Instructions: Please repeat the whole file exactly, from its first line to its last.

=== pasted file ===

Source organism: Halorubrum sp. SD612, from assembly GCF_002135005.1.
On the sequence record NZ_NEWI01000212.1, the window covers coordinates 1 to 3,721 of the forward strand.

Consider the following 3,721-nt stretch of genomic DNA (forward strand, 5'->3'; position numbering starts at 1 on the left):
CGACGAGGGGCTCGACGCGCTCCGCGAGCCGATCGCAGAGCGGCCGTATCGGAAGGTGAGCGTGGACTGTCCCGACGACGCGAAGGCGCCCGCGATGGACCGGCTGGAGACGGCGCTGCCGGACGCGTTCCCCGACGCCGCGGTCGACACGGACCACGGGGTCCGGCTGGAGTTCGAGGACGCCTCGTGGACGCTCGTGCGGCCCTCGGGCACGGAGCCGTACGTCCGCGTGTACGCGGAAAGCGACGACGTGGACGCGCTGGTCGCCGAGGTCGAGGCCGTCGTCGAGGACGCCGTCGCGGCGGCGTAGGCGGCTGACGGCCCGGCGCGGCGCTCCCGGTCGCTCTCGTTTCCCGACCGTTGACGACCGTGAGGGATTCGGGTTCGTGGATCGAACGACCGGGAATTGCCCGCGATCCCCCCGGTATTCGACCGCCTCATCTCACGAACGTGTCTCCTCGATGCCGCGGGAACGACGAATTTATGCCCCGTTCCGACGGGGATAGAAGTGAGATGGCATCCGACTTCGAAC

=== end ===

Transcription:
Source organism: Halorubrum sp. SD612, from assembly GCF_002135005.1.
On the sequence record NZ_NEWI01000212.1, the window covers coordinates 1 to 3,721 of the forward strand.

Consider the following 3,721-nt stretch of genomic DNA (forward strand, 5'->3'; position numbering starts at 1 on the left):
CGACGAGGGGCTCGACGCGCTCCGCGAGCCGATCGCAGAGCGGCCGTATCGGAAGGTGAGCGTGGACTGTCCCGACGACGCGAAGGCGCCCGCGATGGACCGGCTGGAGACGGCGCTGCCGGACGCGTTCCCCGACGCCGCGGTCGACACGGACCACGGGGTCCGGCTGGAGTTCGAGGACGCCTCGTGGACGCTCGTGCGGCCCTCGGGCACGGAGCCGTACGTCCGCGTGTACGCGGAAAGCGACGACGTGGACGCGCTGGTCGCCGAGGTCGAGGCCGTCGTCGAGGACGCCGTCGCGGCGGCGTAGGCGGCTGACGGCCCGGCGCGGCGCTCCCGGTCGCTCTCGTTTCCCGACCGTTGACGACCGTGAGGGATTCGGGTTCGTGGATCGAACGACCGGGAATTGCCCGCGATCCCCCCGGTATTCGACCGCCTCATCTCACGAACGTGTCTCCTCGATGCCGCGGGAACGACGAATTTATGCCCCGTTCCGACGGGGATAGAAGTGAGATGGCATCCGACTTCGAAC